In both instances the duration of the obesity was 
for less than a year. Mayo’s Pathol, vol. i.—Ed.] 
ces, appear the most essential to its existence 
and welfare. We may therefore conclude with 
respect to the pancreas and the spleen, that 
although there is reason to suppose that they 
contribute, in some way, to the function of di¬ 
gestion, we are still unable to ascertain the pre¬ 
cise mode in which they conduce to this end. 
Before we dismiss this part of our subject, it 
will be necessary to make a few observations 
upon a question, which has been proposed in 
relation to the digestive process, whether any 
part of the aliment passes through the stomach, 
and is taken up by the absorbents, without de¬ 
composition. It is obvious that this cannot be 
the case with vegetable substances of any des¬ 
cription, and with respect to substances of ani¬ 
mal origin, that form a part of the diet, although 
they approach so much nearer to the nature of 
chyle, yet it appears that they are not entirely 
identical with it, and that they must conse¬ 
quently be decomposed and assimilated to the 
general mass, before they can serve for the pur¬ 
poses of nutrition. There are indeed certain 
substances, that are received into the stomach, 
which would appear to form exceptions to this 
general principle ; these are the various saline 
substances, which are found in all organized 
bodies, as well as some others, which give their 
appropriate odours and flavours to the food, and 
also certain medical agents. There are some 
salts, which appear to constitute an essential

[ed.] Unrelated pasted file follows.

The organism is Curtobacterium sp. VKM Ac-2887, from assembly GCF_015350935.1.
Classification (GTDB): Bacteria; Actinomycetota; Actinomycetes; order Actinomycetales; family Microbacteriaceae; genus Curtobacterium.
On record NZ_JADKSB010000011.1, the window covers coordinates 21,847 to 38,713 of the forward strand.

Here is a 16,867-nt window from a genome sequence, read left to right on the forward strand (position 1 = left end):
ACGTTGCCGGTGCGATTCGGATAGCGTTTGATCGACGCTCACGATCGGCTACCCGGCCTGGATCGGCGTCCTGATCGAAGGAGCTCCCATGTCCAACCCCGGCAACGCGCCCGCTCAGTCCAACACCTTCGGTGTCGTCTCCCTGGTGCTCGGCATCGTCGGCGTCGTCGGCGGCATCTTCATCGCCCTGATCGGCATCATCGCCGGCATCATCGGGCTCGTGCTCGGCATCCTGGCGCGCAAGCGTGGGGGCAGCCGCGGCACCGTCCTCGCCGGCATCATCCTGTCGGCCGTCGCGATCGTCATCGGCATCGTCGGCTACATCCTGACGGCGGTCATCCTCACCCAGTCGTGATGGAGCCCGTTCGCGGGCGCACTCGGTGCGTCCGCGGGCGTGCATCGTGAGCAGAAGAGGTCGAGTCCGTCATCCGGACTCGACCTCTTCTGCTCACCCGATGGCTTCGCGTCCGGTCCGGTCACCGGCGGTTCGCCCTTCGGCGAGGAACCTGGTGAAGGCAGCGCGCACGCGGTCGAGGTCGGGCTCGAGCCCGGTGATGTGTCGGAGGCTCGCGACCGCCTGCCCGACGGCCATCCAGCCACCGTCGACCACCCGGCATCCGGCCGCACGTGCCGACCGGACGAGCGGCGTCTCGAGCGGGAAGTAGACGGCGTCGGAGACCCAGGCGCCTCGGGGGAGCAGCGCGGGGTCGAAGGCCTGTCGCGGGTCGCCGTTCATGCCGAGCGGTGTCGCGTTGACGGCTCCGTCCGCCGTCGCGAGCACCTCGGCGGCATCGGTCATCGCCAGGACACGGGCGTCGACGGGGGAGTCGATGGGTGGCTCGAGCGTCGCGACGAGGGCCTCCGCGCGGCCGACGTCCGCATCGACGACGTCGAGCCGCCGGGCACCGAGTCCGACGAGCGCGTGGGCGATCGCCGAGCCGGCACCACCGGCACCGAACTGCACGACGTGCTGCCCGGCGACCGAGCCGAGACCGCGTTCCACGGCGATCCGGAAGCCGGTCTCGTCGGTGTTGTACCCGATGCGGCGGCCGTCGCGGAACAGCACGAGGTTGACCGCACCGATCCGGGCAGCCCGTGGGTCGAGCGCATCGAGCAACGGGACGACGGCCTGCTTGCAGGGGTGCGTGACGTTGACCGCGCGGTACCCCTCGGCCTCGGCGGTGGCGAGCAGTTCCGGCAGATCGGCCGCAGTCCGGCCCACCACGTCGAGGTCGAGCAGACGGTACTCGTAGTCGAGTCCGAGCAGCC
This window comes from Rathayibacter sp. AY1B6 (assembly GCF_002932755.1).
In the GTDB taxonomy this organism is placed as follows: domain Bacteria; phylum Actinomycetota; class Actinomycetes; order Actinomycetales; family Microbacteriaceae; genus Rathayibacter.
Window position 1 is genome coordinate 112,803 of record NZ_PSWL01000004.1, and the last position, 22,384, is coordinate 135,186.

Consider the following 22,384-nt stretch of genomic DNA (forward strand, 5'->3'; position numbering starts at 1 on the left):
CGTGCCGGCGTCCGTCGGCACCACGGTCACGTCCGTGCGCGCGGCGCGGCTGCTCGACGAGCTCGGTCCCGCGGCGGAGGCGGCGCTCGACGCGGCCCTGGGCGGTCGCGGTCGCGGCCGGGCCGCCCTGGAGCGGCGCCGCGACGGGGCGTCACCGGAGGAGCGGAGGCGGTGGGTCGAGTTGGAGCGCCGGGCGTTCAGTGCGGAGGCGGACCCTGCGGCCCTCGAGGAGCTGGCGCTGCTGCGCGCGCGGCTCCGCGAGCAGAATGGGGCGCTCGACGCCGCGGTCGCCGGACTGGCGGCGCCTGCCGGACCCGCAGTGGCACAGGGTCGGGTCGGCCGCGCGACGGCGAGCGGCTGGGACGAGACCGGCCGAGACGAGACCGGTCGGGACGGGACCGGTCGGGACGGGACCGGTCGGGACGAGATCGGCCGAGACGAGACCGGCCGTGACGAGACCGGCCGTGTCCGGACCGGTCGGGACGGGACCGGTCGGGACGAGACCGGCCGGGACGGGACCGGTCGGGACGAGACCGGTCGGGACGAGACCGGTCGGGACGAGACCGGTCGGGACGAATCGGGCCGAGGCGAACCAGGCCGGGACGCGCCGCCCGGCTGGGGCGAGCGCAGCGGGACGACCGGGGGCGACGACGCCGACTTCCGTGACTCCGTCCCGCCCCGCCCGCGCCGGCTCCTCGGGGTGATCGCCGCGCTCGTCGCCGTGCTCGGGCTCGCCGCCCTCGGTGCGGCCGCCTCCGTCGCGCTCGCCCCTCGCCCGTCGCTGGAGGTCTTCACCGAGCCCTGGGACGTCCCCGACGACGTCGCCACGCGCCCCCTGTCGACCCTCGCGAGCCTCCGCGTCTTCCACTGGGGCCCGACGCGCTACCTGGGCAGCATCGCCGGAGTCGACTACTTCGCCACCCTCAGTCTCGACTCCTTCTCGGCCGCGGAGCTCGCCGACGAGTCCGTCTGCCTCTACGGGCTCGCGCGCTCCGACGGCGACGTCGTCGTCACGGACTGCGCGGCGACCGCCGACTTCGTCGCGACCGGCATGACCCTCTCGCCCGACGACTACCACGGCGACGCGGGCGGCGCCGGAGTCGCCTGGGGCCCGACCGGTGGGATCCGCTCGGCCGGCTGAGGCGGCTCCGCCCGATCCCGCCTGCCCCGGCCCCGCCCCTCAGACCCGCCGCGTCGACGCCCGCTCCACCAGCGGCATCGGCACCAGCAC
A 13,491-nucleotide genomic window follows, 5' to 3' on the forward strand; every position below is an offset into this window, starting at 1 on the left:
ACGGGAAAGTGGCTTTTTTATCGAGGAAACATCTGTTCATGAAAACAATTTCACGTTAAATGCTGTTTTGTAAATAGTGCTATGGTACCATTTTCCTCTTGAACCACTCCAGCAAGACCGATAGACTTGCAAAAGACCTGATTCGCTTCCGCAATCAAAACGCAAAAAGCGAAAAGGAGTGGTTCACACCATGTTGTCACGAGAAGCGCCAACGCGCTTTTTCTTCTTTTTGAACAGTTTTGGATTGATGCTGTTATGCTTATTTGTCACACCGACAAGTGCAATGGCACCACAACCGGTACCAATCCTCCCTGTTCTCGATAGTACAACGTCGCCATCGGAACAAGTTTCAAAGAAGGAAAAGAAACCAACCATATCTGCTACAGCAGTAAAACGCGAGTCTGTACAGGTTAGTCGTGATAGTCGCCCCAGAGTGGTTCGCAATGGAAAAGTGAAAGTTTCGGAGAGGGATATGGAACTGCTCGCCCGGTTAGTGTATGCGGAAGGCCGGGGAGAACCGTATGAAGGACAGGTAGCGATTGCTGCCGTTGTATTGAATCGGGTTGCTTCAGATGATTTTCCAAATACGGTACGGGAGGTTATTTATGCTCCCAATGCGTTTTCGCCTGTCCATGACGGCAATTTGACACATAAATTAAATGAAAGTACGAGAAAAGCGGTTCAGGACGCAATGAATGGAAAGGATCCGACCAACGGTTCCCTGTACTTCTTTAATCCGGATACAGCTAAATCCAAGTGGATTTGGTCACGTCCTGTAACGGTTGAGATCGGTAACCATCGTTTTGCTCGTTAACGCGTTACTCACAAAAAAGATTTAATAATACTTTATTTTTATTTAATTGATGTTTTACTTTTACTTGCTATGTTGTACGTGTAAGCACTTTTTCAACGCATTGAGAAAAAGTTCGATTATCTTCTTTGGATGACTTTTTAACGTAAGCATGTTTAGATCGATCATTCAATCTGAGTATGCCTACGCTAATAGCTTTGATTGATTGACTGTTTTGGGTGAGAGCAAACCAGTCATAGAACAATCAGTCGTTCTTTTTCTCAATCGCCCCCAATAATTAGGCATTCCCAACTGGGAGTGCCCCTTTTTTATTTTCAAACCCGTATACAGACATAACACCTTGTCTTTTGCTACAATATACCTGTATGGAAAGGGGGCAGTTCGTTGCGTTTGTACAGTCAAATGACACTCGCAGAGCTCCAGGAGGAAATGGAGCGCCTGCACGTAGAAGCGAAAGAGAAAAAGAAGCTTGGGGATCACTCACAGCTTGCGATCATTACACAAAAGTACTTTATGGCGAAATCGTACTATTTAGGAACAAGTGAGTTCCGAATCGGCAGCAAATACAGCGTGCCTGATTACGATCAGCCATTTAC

part of the blood and other animal fluids, and 
as the same salts are introduced into the sto¬ 
mach with the food, we may conceive that 
they pass unchanged into the vessels. There 
are likewise certain substances which give their 
specific odour to the milk, and to other secre¬ 
tions and excretions, proving that they likewise 
pass into the circulating system without suffer¬ 
ing decomposition, and the same is the case 
with some of the medicaments.* 
IV. Theory of digestion.—We now enter 
upon the fourth branch of our inquiry, the mode 
in which we are to explain the action of the di¬ 
gestive organs upon the aliment. This has been 
one of the most fertile sources of conjecture and 
speculation from the earliest period, from Hip¬ 
pocrates down to our own times, and the ques¬ 
tion is one respecting which the greatest differ¬ 
ence of opinion still exists among the most 
intelligent physiologists.f V e shall not think 
it necessary to notice the opinions of the older 
writers, which were necessarily formed from 
very insufficient data, but shall select those hy¬ 
potheses which appear deserving of more par¬ 
ticular attention, either as having been supported 
by men of acknowledged eminence, or as 
* See the remarks of Fordyce, p. 122, 3 ; the 
results of the experiments that have been made on 
this point are somewhat contradictory ; but upon 
the whole there seems no doubt that, under certain 
circumstances, various extraneous substances may 
be taken up by the absorbents and recognized in 
the blood and other fluids. See Bostock’s Physiol, 
v. ii. p. 569, 0, note. 
t For an account of the doctrines maintained by 
the earlier physiologists, the reader is referred to 
the treatise of Fernei, De Concoctionibus, Physiol, 
lib. vi. cap. 6 ; Boerhaave, Prælect. not. ad § 86 ; 
Haller, El. Phys. xx. 4 et 5 passim ; and Blu¬ 
menbach, Instit. Physiol. §360.